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Can flood control bonds be used in behalf of recreation interests on Black Lake?

Citizens for a Clean Black Lake has made progress in its effort to show the County Commission that it is illegal to use a flood control district to fund treatment of algae bloom in Black Lake. The Black Lake Special District (BLSD) had requested Thurston County Commissioners to back a bond issue for $1.4 million to pay for an alum treatment to the lake.

The Department of Ecology (ECY) has now contacted the Attorney General’s office to determine if BLSD, formed under RCW 85.38 whose purpose is to allow for flood control, diking and drainage, can be used in behalf of lake management actions related to recreation on Black Lake.

CCBL argues that BLSD as a flood control district never had the authority to do lake management activities under the Clean Water Act. Research into the District’s meeting minutes discovered a 2014 Board Resolution .that specifically states “BLSD does not intend to engage in flood control except to the extent of encouraging Thurston County to fulfill its obligations to maintain storm water flows into and out of Black Lake to minimize flooding.”

As Black Lake has no controllable flooding, no flood control dikes or ditches and the BLDS declares it has no intention of “engaging in flood control” its very establishment was improper. According to Nathan Lubliner, ECY unit manager for general permits in the water quality division, this issue has not previously been considered by the Department.

The County is attempting to circumvent this law by claiming the flood control district would be conducting lake management activities according to RCW 36.61 a statute that governs Lake Management Districts. According to the Citizens’ group, this is like saying that someone with a driver’s license also has the right to fly an airplane.

In effect, the County delegated its authority and responsibility to protect and manage Black Lake to the exclusive BLSD board, whose previous incarnation was as the “Save Black Lake Coalition.” Their primary objective was stated as “to keep our lake water clean of noxious weeds, invasive species, and nuisance weeds that prevent lake enjoyment and damage boat and watercraft engines.”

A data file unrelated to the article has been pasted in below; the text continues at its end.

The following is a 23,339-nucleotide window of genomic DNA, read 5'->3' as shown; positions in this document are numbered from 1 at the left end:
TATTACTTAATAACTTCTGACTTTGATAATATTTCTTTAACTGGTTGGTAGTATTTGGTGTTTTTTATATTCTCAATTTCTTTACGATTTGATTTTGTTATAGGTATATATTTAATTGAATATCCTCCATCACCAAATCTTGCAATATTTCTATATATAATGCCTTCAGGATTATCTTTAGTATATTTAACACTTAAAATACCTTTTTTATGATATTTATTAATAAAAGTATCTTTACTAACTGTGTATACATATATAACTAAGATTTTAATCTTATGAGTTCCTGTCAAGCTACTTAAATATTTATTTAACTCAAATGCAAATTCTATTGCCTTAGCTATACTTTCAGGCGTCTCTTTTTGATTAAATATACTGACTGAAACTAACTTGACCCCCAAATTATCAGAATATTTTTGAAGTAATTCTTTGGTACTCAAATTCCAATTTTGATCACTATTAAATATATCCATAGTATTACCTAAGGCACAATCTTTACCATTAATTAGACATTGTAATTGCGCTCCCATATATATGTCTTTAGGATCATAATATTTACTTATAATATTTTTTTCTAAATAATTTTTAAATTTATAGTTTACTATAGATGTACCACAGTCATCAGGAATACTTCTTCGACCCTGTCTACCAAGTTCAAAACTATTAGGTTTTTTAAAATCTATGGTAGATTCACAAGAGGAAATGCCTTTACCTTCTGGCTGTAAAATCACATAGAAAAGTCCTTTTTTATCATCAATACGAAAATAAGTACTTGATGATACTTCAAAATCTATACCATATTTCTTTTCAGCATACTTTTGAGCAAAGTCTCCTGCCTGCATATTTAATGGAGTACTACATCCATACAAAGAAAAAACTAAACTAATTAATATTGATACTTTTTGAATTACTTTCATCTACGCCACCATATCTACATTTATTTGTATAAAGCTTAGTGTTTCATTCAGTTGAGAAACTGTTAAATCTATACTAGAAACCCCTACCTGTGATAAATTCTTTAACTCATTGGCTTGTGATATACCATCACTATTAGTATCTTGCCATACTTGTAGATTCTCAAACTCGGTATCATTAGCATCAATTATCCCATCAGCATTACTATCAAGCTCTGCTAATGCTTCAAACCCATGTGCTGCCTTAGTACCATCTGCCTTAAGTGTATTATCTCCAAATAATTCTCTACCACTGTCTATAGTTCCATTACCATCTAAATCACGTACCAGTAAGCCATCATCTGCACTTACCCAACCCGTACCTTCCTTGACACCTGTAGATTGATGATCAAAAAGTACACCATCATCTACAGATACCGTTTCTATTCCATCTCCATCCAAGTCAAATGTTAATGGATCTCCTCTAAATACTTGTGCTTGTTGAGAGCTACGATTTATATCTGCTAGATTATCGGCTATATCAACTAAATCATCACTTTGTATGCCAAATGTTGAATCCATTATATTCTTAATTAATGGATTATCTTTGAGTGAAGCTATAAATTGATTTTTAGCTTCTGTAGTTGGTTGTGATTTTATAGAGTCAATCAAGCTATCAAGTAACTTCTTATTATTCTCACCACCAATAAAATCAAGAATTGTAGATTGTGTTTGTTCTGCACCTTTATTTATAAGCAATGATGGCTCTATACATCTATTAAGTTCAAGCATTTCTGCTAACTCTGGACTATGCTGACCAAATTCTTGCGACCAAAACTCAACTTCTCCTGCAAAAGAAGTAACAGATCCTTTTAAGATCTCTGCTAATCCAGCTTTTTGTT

The flood control district has already carried out several lake management activities. Their own County-approved 2012 Integrated Aquatic Vegetation Management Plan recommended manual pulling of weeds after two years. They have violated the plan by continuing to use herbicides, including glyphosate and diquat through the current year, long past the two years allowed. And though this was never mentioned in their approved Plan, the district spent $790,000 on alum treatment that promised to be effective for 5-10 years but lasted only three years.

Thurston County Commissioner Gary Edwards is opposing the $1.4 bond because of the negative effects it will have on mobile park residents and other low-income seniors on the lakefront because they couldn’t afford the pass-through fees they would inevitably shoulder.

Commissioner Tye Menser responded to CCBL concerns in a letter stating that he favors an “aggressive approach to addressing external phosphorus loading in Black Lake due to stormwater runoff and failing septic systems,” but he is reluctant to intervene in an issue that he perceives to lie within the purview of the flood control district.

Menser’s letter did not address the question of violation of the 2012 plan, nor the possible effects that continued dumping of chemicals will have on the County’s strategic groundwater reserve. This requires “local governments with land-use authority to protect the quality of the public groundwaters reserved for future public water supply” as designated in WAC 173-591, or on the 16 Critical Aquifer Recharge areas which, like the strategic reserve, are in hydraulic continuity with Black Lake.

He also did not respond to CCBL’s claims that according to the purposes of the statutes that formed them, flood control districts can only engage in activities related to flood control, so that any aquatic management done must also be for flood control and cannot be done for a completely different purpose as is the case at Black Lake.

Even if the Department of Ecology ultimately decides to allow the flood control district to do recreational lake management activities, CCBL plans to challenge the ruling. The County will still have many questions to answer about its responsibilities as the land use authority for Black Lake, including the lack of any State Environmental Policy Act (SEPA) review, and the effects of this project on the surface and groundwater of the area.

Esther Kronenberg follows water issues in Thurston County and writes often for WIP. To support CCBL, please contact Suzanne Kline

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